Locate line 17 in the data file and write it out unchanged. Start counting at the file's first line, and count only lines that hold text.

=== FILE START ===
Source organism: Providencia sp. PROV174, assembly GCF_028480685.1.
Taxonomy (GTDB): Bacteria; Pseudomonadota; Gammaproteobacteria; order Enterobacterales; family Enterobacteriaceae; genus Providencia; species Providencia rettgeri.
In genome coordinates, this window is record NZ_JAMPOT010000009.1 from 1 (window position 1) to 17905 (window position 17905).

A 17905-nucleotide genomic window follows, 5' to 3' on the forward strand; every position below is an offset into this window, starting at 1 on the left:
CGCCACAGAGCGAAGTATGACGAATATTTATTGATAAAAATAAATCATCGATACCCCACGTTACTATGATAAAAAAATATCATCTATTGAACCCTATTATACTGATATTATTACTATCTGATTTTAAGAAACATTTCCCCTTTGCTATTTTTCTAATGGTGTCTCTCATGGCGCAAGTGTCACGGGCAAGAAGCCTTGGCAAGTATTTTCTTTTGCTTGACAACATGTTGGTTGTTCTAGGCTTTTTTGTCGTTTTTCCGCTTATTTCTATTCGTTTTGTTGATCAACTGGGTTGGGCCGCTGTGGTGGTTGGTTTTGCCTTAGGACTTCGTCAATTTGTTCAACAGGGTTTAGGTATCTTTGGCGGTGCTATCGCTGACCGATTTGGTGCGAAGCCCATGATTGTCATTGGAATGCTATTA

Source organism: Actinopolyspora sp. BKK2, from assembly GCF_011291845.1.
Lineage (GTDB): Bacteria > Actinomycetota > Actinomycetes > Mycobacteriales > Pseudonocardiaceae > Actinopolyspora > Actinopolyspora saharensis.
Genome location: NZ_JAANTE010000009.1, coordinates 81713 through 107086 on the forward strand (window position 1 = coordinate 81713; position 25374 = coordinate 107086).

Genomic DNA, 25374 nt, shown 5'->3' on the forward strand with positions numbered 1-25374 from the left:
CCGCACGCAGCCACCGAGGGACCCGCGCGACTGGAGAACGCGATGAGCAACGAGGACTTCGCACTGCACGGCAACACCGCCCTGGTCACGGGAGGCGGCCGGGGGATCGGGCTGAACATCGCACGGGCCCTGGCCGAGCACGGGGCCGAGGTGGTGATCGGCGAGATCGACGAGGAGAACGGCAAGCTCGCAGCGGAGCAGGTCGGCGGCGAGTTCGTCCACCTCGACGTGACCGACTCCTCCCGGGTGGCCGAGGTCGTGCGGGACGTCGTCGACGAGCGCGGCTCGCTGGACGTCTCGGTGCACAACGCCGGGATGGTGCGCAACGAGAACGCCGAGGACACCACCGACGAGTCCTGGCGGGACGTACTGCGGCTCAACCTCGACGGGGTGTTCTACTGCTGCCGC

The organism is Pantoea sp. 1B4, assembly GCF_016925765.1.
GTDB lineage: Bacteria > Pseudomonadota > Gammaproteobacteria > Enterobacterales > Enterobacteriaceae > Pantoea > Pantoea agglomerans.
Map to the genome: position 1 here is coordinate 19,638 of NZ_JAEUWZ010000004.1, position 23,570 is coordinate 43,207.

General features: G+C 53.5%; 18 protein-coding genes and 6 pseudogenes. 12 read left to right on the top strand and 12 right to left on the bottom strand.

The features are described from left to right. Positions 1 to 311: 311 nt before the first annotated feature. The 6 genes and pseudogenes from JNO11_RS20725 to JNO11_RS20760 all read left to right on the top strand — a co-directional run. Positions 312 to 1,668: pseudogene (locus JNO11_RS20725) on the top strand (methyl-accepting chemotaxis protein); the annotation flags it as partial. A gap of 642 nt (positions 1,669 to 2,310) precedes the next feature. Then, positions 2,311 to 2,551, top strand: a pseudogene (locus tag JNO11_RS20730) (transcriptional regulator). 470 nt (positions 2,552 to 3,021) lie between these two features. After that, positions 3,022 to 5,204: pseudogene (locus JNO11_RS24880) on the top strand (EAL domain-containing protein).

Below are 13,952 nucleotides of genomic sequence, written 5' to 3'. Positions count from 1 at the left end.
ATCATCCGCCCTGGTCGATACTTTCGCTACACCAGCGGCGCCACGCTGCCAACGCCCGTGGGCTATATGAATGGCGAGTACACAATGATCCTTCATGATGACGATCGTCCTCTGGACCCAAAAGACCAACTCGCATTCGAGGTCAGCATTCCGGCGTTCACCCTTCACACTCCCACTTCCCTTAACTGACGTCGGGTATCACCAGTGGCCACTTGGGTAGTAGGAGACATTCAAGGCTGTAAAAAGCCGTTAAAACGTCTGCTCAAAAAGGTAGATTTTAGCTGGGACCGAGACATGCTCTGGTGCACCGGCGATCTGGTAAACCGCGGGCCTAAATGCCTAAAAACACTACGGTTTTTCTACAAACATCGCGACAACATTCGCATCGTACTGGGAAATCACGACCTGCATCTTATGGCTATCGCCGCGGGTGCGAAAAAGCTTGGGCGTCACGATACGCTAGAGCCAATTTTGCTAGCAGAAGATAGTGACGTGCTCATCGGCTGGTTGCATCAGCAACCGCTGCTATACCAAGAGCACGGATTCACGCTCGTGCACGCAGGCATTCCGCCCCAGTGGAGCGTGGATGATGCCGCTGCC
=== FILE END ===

ATCATCCGCCCTGGTCGATACTTTCGCTACACCAGCGGCGCCACGCTGCCAACGCCCGTGGGCTATATGAATGGCGAGTACACAATGATCCTTCATGATGACGATCGTCCTCTGGACCCAAAAGACCAACTCGCATTCGAGGTCAGCATTCCGGCGTTCACCCTTCACACTCCCACTTCCCTTAACTGACGTCGGGTATCACCAGTGGCCACTTGGGTAGTAGGAGACATTCAAGGCTGTAAAAAGCCGTTAAAACGTCTGCTCAAAAAGGTAGATTTTAGCTGGGACCGAGACATGCTCTGGTGCACCGGCGATCTGGTAAACCGCGGGCCTAAATGCCTAAAAACACTACGGTTTTTCTACAAACATCGCGACAACATTCGCATCGTACTGGGAAATCACGACCTGCATCTTATGGCTATCGCCGCGGGTGCGAAAAAGCTTGGGCGTCACGATACGCTAGAGCCAATTTTGCTAGCAGAAGATAGTGACGTGCTCATCGGCTGGTTGCATCAGCAACCGCTGCTATACCAAGAGCACGGATTCACGCTCGTGCACGCAGGCATTCCGCCCCAGTGGAGCGTGGATGATGCCGCTGCC